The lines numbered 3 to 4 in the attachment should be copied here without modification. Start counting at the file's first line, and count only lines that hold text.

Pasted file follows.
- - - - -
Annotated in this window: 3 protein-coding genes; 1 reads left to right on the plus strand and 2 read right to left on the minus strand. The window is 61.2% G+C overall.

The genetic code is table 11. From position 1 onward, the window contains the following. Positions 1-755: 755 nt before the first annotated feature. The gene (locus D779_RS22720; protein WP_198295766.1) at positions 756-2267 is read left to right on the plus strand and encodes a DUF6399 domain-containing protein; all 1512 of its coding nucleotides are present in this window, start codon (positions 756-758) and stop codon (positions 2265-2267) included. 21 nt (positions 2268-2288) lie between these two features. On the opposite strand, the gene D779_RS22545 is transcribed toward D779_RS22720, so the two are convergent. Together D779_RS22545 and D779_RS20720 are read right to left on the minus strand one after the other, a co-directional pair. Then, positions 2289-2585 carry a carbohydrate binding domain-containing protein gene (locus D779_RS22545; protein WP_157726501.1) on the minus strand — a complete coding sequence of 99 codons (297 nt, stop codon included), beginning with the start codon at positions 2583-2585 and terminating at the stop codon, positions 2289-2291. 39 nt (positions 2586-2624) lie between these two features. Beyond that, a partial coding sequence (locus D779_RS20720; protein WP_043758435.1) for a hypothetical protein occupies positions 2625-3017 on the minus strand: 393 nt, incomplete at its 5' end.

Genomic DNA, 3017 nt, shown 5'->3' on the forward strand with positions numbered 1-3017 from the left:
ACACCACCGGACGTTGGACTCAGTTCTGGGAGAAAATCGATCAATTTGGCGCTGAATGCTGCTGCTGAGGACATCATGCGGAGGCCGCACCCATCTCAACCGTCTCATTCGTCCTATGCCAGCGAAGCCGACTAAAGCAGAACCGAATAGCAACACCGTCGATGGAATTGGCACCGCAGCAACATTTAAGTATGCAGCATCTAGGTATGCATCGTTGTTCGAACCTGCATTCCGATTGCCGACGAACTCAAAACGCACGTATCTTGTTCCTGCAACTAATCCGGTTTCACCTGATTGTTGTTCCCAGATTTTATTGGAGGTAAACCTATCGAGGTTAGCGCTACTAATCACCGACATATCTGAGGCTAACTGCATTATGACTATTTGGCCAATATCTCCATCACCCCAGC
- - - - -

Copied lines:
Genomic DNA, 3017 nt, shown 5'->3' on the forward strand with positions numbered 1-3017 from the left:
ACACCACCGGACGTTGGACTCAGTTCTGGGAGAAAATCGATCAATTTGGCGCTGAATGCTGCTGCTGAGGACATCATGCGGAGGCCGCACCCATCTCAACCGTCTCATTCGTCCTATGCCAGCGAAGCCGACTAAAGCAGAACCGAATAGCAACACCGTCGATGGAATTGGCACCGCAGCAACATTTAAGTATGCAGCATCTAGGTATGCATCGTTGTTCGAACCTGCATTCCGATTGCCGACGAACTCAAAACGCACGTATCTTGTTCCTGCAACTAATCCGGTTTCACCTGATTGTTGTTCCCAGATTTTATTGGAGGTAAACCTATCGAGGTTAGCGCTACTAATCACCGACATATCTGAGGCTAACTGCATTATGACTATTTGGCCAATATCTCCATCACCCCAGC